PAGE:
The State Worker

Chronicling civil-service life for California state workers

August 25, 2011
A.M. Reading: Furloughs vs. layoffs; N.Y. pension costs increase; R.I. pensions

Thumbnail image for newspaper_5.gifThe State Worker: Furloughs end, but layoffs remain a possibility
First, the good news for state workers: Next month about 25,000 of you return to steady full hours and full pay for the first time in 31 months. Now the bad: Layoffs are coming - the real kind, where real people go to the unemployment line. (Sacramento Bee)

Jerry Brown to propose new corporate tax package
Gov. Jerry Brown will ask lawmakers today to tighten a corporate tax formula in exchange for giving manufacturers a sales tax exemption and offering enhanced job tax credits, according to legislative sources. (Sacramento Bee)

Transparency in government pensions: GASB details proposed changes to pension reporting
The Governmental Accounting Standards Board is proposing one of the most substantial overhauls of pension reporting since the existing standards were implemented in 1994. Among the new rules are adjustments to the methods which governments use to report pension costs, obligations, and unfunded liabilities. (Public CEO)

State Workers Approve Contract
SALEM, Ore. - Members of Oregon's largest public workers' union have approved a new two-year contract. It's the first time state workers have agreed to pay a portion of their health insurance premiums. (KLCC)

Some public employees' health bills may grow
Many Michigan public school and local government employees will have to cover more of the cost of their health insurance under legislation sent to Gov. Rick Snyder on Wednesday. (Detroit Free Press)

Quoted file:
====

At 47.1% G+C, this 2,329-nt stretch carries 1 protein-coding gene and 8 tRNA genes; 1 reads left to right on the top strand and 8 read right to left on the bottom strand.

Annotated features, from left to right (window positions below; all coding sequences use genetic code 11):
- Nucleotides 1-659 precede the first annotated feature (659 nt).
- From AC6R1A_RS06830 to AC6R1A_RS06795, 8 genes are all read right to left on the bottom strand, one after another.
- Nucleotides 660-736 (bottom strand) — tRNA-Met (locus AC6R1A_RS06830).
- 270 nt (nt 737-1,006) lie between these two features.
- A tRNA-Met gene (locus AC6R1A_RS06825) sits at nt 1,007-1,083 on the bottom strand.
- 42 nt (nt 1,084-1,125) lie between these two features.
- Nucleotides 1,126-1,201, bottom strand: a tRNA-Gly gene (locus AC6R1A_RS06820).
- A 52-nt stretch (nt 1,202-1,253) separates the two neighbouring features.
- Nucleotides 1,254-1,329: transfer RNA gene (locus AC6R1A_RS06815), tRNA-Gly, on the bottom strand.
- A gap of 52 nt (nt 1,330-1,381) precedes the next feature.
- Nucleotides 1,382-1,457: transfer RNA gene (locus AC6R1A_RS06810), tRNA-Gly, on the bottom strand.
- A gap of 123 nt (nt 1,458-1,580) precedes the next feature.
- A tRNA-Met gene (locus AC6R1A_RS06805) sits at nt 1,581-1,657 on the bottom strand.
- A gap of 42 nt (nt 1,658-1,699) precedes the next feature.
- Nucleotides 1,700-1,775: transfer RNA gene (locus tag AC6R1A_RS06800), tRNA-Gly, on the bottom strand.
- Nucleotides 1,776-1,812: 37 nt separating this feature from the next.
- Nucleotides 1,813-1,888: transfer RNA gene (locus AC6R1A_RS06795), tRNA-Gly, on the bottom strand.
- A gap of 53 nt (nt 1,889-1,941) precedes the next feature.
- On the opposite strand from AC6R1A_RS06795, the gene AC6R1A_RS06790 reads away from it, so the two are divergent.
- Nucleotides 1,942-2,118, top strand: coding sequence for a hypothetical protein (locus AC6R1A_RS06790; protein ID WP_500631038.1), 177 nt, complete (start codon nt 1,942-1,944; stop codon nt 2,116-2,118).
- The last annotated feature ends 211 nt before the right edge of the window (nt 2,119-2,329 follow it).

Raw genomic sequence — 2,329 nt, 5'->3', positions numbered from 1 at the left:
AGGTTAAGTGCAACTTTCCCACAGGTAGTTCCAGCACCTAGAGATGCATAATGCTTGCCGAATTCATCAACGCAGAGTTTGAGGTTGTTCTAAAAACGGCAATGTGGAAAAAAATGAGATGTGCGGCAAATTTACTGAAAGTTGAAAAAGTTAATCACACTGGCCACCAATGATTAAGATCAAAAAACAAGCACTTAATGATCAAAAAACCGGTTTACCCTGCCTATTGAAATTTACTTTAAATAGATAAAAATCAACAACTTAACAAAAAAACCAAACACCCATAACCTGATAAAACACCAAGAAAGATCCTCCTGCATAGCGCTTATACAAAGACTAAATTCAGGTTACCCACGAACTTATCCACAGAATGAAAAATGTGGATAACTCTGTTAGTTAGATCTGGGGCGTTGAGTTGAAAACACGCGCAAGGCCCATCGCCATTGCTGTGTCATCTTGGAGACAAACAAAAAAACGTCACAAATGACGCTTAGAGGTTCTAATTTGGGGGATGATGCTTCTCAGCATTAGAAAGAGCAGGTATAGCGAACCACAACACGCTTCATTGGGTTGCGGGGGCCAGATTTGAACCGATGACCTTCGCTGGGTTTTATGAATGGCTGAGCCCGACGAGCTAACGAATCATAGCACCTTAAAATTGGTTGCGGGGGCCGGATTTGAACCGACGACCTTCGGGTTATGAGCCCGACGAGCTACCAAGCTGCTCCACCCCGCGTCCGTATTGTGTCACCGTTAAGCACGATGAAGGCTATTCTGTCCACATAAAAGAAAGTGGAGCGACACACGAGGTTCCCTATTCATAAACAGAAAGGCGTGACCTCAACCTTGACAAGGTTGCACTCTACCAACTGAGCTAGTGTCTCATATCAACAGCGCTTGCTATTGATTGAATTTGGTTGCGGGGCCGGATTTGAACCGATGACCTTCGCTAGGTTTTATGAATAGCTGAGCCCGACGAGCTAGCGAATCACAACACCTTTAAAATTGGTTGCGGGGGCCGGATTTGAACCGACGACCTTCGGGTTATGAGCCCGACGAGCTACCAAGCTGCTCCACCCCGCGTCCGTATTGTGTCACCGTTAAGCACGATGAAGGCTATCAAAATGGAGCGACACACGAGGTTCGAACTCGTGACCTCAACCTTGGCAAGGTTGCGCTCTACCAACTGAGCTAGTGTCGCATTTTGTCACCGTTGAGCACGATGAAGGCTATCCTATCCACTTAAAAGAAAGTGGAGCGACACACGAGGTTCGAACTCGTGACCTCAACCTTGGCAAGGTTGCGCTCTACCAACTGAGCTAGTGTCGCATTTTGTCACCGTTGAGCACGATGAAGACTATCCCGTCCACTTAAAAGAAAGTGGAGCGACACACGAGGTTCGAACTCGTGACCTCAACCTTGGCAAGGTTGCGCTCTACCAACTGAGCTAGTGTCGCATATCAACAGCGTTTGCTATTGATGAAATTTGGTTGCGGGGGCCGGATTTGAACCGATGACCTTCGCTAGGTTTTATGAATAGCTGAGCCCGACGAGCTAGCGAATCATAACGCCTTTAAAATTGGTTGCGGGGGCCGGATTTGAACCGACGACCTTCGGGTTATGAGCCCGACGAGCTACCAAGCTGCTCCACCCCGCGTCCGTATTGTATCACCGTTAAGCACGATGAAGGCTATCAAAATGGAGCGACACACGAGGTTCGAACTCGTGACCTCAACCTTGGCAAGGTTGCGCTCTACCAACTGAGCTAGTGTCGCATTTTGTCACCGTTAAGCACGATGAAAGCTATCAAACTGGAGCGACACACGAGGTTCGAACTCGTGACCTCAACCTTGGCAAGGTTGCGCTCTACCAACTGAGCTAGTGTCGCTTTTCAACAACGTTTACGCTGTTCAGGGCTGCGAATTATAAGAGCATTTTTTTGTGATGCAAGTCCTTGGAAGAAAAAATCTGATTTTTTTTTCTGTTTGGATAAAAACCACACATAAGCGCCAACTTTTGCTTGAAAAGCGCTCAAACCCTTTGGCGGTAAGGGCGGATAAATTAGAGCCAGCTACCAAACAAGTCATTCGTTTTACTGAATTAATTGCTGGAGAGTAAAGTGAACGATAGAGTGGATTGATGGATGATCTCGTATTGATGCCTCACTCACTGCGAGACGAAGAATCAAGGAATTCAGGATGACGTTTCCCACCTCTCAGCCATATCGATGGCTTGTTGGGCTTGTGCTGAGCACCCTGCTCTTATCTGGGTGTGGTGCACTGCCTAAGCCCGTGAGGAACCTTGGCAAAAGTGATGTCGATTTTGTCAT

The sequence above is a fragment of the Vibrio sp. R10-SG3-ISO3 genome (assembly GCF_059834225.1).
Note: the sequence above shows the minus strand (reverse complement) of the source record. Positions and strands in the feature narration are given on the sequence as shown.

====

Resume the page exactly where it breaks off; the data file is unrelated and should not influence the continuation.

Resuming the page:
Pension costs for state and local governments to jump 16 percent
ALBANY -- Pension costs for state and local governments in 2013 are set to rise 16 percent to cover public employees and jump 19 percent to fund police and fire workers, Comptroller Thomas DiNapoli announced Wednesday. (Democrat and Chronicle)

Now governor wants to bargain
Wonders never cease. Ohio Gov. Kasich now wants to bargain with Ohio's public employees. Coming after 1.3 million voters signed petitions to require a vote on his infamous Senate Bill 5, which intends to strip employees of their bargaining power, it's ironic that he now sees the virtue of negotiating. (Athens News)

Editorial: CSEA faces reality
State government recently reached an important accord that drew little notice. The largest union representing state workers, the Civil Service Employees Association, ratified a contract freezing base wages for three years, followed by 2 percent annual raises in the contract's last two years. The deal would also provide employees with lump-sum retention payments of $775 in 2013 and $225 in 2014. Workers will have to take nine unpaid days off and pay more for their health insurance.Gov. Andrew M. Cuomo expects the new contract to save$73 million in the current fiscal year. (Buffalo News)

R.I. schedules 3 pension reform hearings for September
PROVIDENCE -- Setting the stage for a special session on pension reform this fall, the leaders of the General Assembly have scheduled a Sept. 6 briefing for lawmakers on the breadth of the $9.4-billion funding problem, followed by series of House and Senate Finance Committee hearings on three successive Wednesdays in September. (Providence Journal)

Taxpayers funding benefits for big-company, government retirees
WASHINGTON - Greater Cincinnati employers - including large companies and local governments - are getting millions of taxpayer dollars to help pay for health care benefits for early retirees, people who are often at risk of losing health care until they qualify for Medicare. (

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About The State Worker

Jon Ortiz The Author

Jon Ortiz launched The State Worker blog and a companion column in 2008 to cover state government from the perspective of California government employees. Every day he filters the news through a single question: "What does this mean for state workers?" Join Ortiz for updates and debate on state pay, benefits, pensions, contracts and jobs. Contact him at (916) 321-1043 and at


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